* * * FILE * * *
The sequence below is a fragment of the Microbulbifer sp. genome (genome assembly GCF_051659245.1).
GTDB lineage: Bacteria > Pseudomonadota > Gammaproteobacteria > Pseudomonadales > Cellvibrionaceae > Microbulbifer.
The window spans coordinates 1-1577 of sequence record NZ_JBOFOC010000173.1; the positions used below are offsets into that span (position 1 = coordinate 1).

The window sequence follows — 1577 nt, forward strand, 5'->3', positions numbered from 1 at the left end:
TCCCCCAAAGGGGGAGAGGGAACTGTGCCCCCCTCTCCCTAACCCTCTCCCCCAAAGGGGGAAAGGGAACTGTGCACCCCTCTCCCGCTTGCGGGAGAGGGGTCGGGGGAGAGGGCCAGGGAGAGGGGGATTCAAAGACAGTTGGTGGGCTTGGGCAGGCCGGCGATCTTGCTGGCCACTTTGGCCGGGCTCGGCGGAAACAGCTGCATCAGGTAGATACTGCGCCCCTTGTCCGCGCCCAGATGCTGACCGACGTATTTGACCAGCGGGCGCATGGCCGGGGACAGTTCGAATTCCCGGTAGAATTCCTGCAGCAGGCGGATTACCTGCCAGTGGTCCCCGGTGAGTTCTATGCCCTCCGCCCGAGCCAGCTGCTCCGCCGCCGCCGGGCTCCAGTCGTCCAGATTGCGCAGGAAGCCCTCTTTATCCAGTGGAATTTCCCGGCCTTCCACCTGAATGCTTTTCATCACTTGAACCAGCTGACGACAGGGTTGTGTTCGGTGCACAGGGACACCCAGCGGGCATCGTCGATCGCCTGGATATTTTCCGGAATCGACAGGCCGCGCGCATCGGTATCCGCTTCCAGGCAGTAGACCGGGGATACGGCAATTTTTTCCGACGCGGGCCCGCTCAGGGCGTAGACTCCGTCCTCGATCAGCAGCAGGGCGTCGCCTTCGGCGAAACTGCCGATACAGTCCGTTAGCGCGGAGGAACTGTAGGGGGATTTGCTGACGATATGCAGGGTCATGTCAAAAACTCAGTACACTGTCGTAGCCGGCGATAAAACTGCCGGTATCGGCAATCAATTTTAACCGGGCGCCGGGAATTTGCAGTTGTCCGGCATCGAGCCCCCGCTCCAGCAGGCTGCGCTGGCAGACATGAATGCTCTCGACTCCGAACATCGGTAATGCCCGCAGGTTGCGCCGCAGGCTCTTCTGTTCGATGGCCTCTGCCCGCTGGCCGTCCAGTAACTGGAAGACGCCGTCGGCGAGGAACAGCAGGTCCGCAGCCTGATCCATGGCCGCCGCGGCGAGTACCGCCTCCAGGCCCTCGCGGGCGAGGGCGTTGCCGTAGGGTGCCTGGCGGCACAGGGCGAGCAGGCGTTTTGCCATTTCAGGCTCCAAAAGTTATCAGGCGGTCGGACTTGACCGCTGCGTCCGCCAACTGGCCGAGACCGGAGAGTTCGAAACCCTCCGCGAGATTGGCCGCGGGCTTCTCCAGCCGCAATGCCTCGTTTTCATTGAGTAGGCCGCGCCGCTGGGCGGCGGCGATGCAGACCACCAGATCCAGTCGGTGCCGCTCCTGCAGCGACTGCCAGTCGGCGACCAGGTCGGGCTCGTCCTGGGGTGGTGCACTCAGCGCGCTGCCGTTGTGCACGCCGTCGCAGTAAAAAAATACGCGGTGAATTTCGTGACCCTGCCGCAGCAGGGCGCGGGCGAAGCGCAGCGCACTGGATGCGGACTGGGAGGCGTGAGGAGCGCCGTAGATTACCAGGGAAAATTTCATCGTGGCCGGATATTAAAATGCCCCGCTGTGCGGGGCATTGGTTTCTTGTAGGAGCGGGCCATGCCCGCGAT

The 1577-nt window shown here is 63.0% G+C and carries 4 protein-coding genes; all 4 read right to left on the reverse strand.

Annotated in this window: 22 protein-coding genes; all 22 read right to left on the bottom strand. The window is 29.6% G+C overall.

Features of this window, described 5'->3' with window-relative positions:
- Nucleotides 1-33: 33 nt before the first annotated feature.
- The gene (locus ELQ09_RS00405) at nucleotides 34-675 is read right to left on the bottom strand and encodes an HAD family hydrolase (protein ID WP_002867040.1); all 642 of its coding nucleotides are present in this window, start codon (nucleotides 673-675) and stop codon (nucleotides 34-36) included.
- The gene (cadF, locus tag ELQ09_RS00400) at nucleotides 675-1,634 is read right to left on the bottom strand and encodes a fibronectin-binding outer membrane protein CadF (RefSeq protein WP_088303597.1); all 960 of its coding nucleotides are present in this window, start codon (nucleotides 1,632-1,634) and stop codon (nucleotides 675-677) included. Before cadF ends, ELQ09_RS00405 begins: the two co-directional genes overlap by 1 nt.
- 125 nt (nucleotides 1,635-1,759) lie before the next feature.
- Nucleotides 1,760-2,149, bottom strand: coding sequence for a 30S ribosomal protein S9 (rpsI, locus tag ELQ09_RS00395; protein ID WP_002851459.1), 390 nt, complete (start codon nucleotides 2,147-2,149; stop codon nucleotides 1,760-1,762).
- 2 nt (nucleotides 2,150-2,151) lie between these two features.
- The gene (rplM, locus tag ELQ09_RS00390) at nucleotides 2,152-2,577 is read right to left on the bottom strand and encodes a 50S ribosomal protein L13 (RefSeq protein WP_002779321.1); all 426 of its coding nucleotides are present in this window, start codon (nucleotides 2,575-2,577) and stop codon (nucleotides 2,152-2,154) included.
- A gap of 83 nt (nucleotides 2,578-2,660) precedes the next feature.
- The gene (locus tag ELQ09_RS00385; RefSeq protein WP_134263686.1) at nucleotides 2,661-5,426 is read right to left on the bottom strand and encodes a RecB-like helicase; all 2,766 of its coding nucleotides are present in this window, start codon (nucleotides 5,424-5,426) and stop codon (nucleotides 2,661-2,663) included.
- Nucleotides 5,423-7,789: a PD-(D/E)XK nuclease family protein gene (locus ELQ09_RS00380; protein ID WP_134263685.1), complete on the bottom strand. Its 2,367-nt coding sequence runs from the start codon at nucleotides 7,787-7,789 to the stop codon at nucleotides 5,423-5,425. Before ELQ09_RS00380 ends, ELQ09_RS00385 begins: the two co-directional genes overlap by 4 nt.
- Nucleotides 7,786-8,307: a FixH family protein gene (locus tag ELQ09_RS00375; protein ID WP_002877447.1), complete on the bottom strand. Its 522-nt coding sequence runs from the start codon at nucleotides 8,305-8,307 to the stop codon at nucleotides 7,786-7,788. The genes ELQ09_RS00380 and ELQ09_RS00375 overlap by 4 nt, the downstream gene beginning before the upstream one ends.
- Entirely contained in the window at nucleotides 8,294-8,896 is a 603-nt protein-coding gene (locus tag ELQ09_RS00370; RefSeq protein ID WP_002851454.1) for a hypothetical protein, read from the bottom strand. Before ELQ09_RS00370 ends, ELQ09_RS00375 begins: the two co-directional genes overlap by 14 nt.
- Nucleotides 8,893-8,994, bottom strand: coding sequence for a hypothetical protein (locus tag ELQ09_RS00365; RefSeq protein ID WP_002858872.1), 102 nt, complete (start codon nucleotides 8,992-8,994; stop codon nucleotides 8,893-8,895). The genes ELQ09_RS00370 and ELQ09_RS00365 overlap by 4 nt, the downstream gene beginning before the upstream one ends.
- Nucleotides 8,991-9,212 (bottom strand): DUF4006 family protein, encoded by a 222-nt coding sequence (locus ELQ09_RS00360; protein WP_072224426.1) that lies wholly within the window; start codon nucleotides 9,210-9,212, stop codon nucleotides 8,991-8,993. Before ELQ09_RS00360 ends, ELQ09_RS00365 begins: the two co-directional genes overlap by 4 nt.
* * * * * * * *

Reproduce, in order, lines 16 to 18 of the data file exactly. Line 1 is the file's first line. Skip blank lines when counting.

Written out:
- A gap of 83 nt (nucleotides 2,578-2,660) precedes the next feature.
- The gene (locus tag ELQ09_RS00385; RefSeq protein WP_134263686.1) at nucleotides 2,661-5,426 is read right to left on the bottom strand and encodes a RecB-like helicase; all 2,766 of its coding nucleotides are present in this window, start codon (nucleotides 5,424-5,426) and stop codon (nucleotides 2,661-2,663) included.
- Nucleotides 5,423-7,789: a PD-(D/E)XK nuclease family protein gene (locus ELQ09_RS00380; protein ID WP_134263685.1), complete on the bottom strand. Its 2,367-nt coding sequence runs from the start codon at nucleotides 7,787-7,789 to the stop codon at nucleotides 5,423-5,425. Before ELQ09_RS00380 ends, ELQ09_RS00385 begins: the two co-directional genes overlap by 4 nt.